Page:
North Carolina Open and Concealed Carry Laws and Information


lukem

Administrator
Staff member
Link Removed

Let me know if I missed anything or if you have something to add.
 

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PascalFleischman

New member
I'm headed to Charlotte at the end of the month, so I checked with the Mecklenburg Sheriff's office to see if the greater CLT area had any regulations above and boyond what the NC DOJ website had. Her verbatim reply is:

You will be good as long as you obey the laws that you read on NC DOJ's website. Enjoy your trip.
 

Resto Guy

New member
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Let me know if I missed anything or if you have something to add.




Copied and pasted from your Resident Permit link:
"Deadly Force / Castle Doctrine:
North Carolina is a Castle Doctrine state and has a stand-your-ground law."


Not correct.
 

Navy Chief

New member
Active Duty Military

Lukem, et. al.,
Doesn't NC have any exceptions for Active Duty Military to the requirements for CCW? I wrote my Sheriff in the county and he has not responded yet.

Anyone?


Hooyah!
 
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lukem

Administrator
Staff member
Lukem, et. al.,
Doesn't NC have any exceptions for Active Duty Military to the requirements for CCW? I wrote my Sheriff in the county and he has not responded yet.

Anyone?


Hooyah!

Not that I can find.

Link Removed
 

Ed Hamberger

New member
Copied and pasted from your Resident Permit link:
"Deadly Force / Castle Doctrine:
North Carolina is a Castle Doctrine state and has a stand-your-ground law."


Not correct.

Resto Guy;

NC is a Castle Doctrine and Stand Your Ground Law State, you Sir, stand corrected!
 

bgbrown125

US Patriot
Links to NC Firearms Laws.

For your review & use:

Link Removed

Link Removed

Grass Roots NC is an excellent resource

If clicking on the above links doesn't work, then copy and paste into Browser.

BGB
 

aosailor

New member
North Carolina is NOT a Castle Doctrine state. The General Assembly just had a meeting yesterday about whether or not to bring Castle Doctrine to NC. the proposed bill I saw stated that it would go into affect Dec of 2011
 

lukem

Administrator
Staff member
North Carolina is NOT a Castle Doctrine state. The General Assembly just had a meeting yesterday about whether or not to bring Castle Doctrine to NC. the proposed bill I saw stated that it would go into affect Dec of 2011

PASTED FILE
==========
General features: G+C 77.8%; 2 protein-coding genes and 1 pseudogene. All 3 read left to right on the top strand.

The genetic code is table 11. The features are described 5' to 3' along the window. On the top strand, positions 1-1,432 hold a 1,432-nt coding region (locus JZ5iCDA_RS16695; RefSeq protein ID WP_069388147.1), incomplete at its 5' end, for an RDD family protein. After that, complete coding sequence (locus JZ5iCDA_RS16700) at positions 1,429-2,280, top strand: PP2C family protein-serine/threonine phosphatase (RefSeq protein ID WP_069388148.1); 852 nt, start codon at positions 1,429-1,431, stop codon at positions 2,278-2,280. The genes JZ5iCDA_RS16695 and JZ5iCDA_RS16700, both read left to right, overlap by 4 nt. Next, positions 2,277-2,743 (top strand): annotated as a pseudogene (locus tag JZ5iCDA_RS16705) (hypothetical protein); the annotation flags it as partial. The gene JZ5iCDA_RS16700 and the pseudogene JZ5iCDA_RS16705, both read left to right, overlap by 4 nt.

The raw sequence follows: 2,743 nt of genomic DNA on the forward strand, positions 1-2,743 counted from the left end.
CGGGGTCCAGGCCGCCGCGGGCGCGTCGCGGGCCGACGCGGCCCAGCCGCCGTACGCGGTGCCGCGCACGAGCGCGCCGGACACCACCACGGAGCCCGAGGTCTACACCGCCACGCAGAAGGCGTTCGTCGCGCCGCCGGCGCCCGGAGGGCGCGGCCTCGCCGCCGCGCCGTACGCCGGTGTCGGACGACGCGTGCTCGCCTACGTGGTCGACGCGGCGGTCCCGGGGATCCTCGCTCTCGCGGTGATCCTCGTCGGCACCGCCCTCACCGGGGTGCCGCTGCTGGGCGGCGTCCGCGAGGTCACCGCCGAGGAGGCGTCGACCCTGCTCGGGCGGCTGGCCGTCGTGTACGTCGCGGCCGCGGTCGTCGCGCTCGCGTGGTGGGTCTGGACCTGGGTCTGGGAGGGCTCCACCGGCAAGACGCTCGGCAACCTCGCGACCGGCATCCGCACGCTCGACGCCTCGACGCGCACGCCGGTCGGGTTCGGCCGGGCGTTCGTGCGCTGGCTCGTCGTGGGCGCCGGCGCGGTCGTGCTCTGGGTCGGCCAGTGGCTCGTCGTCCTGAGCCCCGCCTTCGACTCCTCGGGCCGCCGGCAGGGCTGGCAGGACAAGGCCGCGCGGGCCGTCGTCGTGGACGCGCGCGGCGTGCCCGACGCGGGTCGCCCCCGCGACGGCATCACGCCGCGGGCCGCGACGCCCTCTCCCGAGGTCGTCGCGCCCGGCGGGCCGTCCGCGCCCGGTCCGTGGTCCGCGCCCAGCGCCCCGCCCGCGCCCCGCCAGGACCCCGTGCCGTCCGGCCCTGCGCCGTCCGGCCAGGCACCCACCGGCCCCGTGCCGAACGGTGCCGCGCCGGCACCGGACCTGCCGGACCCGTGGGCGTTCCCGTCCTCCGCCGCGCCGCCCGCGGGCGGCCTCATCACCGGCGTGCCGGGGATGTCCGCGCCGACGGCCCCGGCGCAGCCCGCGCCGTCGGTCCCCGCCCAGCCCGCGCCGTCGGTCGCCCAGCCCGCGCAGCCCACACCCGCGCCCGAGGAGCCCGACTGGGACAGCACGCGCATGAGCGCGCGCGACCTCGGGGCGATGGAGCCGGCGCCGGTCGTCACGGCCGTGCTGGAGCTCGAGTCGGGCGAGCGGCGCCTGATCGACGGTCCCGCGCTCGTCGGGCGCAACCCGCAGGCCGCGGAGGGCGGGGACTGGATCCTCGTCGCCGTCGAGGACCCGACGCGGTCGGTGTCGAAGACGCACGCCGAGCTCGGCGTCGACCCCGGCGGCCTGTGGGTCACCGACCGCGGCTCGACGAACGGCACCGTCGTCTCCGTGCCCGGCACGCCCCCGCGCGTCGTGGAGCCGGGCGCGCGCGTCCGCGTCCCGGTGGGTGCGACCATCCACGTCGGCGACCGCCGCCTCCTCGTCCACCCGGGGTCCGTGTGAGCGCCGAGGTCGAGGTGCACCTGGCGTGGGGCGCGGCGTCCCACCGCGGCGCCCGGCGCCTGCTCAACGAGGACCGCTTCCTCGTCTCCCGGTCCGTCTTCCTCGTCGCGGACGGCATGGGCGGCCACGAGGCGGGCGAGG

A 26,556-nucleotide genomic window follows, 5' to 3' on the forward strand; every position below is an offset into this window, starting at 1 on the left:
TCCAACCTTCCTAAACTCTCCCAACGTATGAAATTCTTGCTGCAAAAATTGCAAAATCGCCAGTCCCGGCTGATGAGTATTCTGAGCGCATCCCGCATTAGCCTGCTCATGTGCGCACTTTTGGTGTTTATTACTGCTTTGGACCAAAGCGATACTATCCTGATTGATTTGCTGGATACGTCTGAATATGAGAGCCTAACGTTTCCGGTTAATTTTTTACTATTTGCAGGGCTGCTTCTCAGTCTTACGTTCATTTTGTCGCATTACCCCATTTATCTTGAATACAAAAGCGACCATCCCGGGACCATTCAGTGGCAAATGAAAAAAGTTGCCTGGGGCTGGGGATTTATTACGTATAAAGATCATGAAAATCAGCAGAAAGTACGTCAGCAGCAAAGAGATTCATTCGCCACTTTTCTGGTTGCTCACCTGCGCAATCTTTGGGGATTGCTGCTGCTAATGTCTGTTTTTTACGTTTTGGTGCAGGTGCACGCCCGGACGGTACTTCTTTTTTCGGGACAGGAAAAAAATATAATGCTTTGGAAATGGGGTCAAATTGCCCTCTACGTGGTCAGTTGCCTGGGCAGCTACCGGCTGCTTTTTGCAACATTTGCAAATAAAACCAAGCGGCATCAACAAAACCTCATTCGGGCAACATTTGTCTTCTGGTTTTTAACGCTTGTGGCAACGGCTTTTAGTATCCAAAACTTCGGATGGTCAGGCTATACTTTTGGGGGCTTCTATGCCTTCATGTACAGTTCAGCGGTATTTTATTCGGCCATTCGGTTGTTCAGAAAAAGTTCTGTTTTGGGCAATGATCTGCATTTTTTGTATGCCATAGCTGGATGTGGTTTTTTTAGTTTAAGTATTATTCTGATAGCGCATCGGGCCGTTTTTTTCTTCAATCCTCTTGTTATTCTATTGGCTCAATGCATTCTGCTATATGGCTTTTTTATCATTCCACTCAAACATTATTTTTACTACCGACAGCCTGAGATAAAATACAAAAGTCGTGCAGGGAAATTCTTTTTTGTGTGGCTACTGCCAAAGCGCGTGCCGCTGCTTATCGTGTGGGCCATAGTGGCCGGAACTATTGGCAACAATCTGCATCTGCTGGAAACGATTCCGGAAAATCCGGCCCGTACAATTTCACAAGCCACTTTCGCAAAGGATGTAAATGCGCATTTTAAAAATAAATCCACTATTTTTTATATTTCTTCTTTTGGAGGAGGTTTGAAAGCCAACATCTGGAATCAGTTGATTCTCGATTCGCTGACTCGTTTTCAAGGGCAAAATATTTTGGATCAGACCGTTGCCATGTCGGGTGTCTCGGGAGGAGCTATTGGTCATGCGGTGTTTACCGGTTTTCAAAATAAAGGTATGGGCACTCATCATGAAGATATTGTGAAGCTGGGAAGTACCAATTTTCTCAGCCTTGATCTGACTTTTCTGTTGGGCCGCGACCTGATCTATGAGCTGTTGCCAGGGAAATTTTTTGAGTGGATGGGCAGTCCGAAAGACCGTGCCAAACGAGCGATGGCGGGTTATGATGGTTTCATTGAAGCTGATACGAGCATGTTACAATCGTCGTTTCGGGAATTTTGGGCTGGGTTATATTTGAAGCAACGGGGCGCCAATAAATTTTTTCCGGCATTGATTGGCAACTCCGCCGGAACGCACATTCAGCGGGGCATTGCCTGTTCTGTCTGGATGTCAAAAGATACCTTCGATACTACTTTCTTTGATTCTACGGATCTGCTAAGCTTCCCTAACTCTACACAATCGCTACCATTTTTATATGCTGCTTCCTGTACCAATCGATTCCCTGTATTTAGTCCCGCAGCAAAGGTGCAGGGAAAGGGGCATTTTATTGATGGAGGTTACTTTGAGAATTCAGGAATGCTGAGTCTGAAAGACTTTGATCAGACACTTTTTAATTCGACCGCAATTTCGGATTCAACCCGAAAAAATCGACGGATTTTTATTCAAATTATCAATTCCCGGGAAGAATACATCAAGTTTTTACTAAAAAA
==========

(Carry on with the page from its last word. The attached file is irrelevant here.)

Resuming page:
What about this?

GS_14-51.1

§ 14‑51.1. Use of deadly physical force against an intruder.
(a) A lawful occupant within a home or other place of residence is justified in using any degree of force that the occupant reasonably believes is necessary, including deadly force, against an intruder to prevent a forcible entry into the home or residence or to terminate the intruder's unlawful entry (i) if the occupant reasonably apprehends that the intruder may kill or inflict serious bodily harm to the occupant or others in the home or residence, or (ii) if the occupant reasonably believes that the intruder intends to commit a felony in the home or residence.
(b) A lawful occupant within a home or other place of residence does not have a duty to retreat from an intruder in the circumstances described in this section.
(c) This section is not intended to repeal, expand, or limit any other defense that may exist under the common law. (1993 (Reg. Sess., 1994), c. 673, s. 1.)
 

aosailor

New member
What about this?

GS_14-51.1

§ 14‑51.1. Use of deadly physical force against an intruder.
(a) A lawful occupant within a home or other place of residence is justified in using any degree of force that the occupant reasonably believes is necessary, including deadly force, against an intruder to prevent a forcible entry into the home or residence or to terminate the intruder's unlawful entry (i) if the occupant reasonably apprehends that the intruder may kill or inflict serious bodily harm to the occupant or others in the home or residence, or (ii) if the occupant reasonably believes that the intruder intends to commit a felony in the home or residence.